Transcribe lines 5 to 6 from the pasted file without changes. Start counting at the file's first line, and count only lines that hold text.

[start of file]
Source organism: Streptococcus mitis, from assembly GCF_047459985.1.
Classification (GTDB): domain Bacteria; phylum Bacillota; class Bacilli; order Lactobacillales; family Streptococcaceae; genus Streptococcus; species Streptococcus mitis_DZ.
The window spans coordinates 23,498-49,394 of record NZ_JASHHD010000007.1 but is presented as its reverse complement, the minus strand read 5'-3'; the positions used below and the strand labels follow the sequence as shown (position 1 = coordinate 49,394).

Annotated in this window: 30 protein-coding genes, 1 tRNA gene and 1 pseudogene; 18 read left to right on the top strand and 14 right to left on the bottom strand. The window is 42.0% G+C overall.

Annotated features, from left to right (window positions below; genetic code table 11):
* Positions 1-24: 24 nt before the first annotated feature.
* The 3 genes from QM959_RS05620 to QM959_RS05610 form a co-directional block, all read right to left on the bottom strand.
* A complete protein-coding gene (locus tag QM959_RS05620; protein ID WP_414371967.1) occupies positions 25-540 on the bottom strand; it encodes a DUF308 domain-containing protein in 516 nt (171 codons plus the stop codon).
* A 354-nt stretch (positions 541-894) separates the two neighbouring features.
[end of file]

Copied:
Annotated features, from left to right (window positions below; genetic code table 11):
* Positions 1-24: 24 nt before the first annotated feature.